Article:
LCI-LWI AI Breast Screen HERO


Revolutionizing Screening: The Future of Early Detection for Breast Cancer

Baptist Health Eugene M. & Christine E. Lynn Cancer Institute

Cutting-edge technology, including expanded genetic testing, artificial intelligence (AI) and 3D mammography, is poised to transform the breast cancer screening process. Experts at Lynn Women’s Health & Wellness Institute and Lynn Cancer Institute at Boca Raton Regional Hospital, part of Baptist Health, are using these tools to better identify high-risk individuals, potentially preventing or delaying the disease as well as detecting cancer in its earliest stages, when it is most curable.


Breast cancer is the most common cancer and the second-leading cause of cancer death in women in the U.S. Nearly 300,000 new cases are expected to be diagnosed in 2023, according to the American Cancer Society. While the incidence of breast cancer has risen in recent years, the death rate has dropped.


Artificial intelligence boosts detection

An early adopter of AI, Kathy Schilling, M.D., medical director of Lynn Women’s Health & Wellness Institute, began using the technology in 2020. “We were already outperforming national expected detection rate benchmarks from the American College of Radiology,” Dr. Schilling says. “But with AI, we are finding cancers years before we would find them without AI.”


Kathy Schilling, M.D., medical director of Lynn Women’s Health & Wellness Institute at Boca Raton Regional Hospital


The technology flags suspicious areas for a more thorough look by the physician. The Institute is the only site in South Florida that offers this particular AI-enhanced digital breast imaging. The team of dedicated breast radiologists analyze about 100 mammograms daily.


Since implementing AI, their detection rate has improved 23 percent, Dr. Schilling says. “In the past, if we found 100 cancers, today with AI we will find 123. This is significant, because finding a cancer earlier could mean that a patient may not require chemotherapy or radiation therapy,” she says. “The types of cancers we are currently finding are smaller and of lower stage, reducing the need for advanced treatments.”


Genetic testing can provide vital information

One of the newest initiatives by the institutes is an expanded cancer genetic screening and testing program in conjunction with the Morgan Pressel Center for Cancer Genetics. If indicated through the screening, women who come to the Lynn Women’s Health & Wellness Institute for a mammogram are now asked if they would like to give a saliva sample for testing.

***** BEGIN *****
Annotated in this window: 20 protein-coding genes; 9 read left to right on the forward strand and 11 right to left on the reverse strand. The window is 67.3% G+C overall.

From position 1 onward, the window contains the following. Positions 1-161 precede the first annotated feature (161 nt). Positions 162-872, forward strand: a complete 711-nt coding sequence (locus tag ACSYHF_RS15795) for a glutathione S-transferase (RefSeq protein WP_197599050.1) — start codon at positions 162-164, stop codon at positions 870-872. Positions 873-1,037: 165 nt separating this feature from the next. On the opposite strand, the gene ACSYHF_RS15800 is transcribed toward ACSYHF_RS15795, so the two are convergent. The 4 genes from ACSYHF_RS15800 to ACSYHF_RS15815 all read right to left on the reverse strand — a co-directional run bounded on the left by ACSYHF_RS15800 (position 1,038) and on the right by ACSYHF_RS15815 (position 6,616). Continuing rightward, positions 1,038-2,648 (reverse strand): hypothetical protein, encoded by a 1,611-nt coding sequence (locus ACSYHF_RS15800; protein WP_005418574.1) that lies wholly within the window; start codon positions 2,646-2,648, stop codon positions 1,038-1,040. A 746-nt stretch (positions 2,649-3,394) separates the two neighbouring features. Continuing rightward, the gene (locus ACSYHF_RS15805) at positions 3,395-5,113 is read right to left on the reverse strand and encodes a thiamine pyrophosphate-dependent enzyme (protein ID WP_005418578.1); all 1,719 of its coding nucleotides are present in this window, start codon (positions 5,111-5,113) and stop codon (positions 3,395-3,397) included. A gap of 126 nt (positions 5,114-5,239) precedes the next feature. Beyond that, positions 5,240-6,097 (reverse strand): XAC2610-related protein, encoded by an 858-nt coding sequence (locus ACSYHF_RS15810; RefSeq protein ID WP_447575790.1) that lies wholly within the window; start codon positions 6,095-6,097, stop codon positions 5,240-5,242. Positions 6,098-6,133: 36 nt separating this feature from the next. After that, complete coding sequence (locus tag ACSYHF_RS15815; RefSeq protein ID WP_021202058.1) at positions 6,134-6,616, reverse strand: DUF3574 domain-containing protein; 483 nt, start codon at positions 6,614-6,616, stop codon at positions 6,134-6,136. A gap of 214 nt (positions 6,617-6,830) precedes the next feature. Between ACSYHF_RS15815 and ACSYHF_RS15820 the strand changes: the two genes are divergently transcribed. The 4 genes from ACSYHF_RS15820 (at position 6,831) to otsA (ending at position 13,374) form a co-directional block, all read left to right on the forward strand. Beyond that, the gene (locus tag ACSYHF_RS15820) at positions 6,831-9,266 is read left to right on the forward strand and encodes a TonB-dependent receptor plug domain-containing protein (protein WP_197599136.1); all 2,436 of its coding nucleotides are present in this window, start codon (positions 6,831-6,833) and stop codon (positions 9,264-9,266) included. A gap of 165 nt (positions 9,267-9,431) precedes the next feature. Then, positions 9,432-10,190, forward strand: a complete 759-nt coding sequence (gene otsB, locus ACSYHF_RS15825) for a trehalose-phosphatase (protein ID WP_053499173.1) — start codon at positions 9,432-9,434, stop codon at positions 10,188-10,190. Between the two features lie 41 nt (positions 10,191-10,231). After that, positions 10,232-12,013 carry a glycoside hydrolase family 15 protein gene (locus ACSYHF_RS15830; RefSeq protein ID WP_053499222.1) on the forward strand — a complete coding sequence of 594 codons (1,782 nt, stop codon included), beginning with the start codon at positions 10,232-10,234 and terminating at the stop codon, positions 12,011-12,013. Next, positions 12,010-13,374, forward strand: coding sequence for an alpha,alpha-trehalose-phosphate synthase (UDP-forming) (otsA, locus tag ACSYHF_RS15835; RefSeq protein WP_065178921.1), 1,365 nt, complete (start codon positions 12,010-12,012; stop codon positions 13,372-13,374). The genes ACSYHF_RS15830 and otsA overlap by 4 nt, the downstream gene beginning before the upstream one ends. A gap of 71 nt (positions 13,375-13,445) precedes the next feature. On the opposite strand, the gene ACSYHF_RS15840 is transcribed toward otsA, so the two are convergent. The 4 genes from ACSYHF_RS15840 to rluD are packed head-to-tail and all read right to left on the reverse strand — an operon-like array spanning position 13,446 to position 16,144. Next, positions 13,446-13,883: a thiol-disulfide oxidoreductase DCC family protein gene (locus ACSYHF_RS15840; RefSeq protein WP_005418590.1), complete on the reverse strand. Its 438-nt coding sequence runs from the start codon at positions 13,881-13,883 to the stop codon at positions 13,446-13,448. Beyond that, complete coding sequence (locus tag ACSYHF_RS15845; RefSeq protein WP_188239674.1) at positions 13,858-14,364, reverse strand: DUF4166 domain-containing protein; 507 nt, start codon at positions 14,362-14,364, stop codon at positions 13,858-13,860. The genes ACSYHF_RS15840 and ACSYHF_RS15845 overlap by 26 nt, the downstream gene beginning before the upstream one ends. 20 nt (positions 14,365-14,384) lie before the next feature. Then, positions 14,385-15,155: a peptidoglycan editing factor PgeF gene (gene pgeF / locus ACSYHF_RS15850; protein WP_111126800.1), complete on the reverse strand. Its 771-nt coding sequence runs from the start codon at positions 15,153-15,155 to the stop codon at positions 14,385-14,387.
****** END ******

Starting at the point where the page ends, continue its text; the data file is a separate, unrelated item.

Louise Morrell, M.D., medical director of Lynn Cancer Institute at Boca Raton Regional Hospital


Genetic testing, which has rapidly advanced, looks for mutations in 48 genes that put individuals at a higher risk of cancer, including breast cancer. While most people are aware that mutations in the BRCA1 and BRCA2 genes can greatly affect risk, many don’t know that inherited mutations in other genes, including PALB2, ATM, BARD1, CHEK2, RAD51C, RAD51D and TP53 also increase the odds of developing cancer.


“If a mutation in one of these genes is discovered, there are steps that can be taken to reduce risk or detect cancer early,” says Louise Morrell, M.D., medical director of Lynn Cancer Institute. Genetic counseling is recommended so that patients understand how the results may affect their health as well as that of other family members.


“The information about a patient’s particular genetic mutation also helps guide our treatment plan if they do get a cancer diagnosis,” Dr. Morrell says.


3D mammography

Physicians with Baptist Health Cancer Care follow the recommendation of the American College of Radiology, which advises yearly mammograms beginning at age 40 for women of average risk. The doctors also say that younger women with a strong family history of cancer, a known genetic mutation or an ethnic or minority status that places them at high risk should begin earlier screening.


It is recommended, the doctors say, that every woman, but particularly Ashkenazi Jewish and minority women, have a formal risk assessment before age 30 to determine if they are above average risk. If so, they may be advised to begin screening before age 40.


Baptist Health facilities use the most sophisticated 3D mammography technology, as does the Lynn Women’s Health & Wellness Institute’s MammoVan. The mobile service visits some 200 sites in Palm Beach County each year, offering mammograms at community events and through business partnerships.


Cancer genetic testing and counseling are available at both Lynn Cancer Institute and Miami Cancer Institute. Visit to schedule your screening mammogram. You can also schedule your screening mammogram through PineApp.


Healthcare that Cares

With internationally renowned centers of excellence, 12 hospitals, more than 27,000 employees, 4,000 physicians and 200 outpatient centers, urgent care facilities and physician practices spanning across Miami-Dade, Monroe, Broward and Palm Beach counties, Baptist Health is an anchor institution of the South Florida communities we serve.

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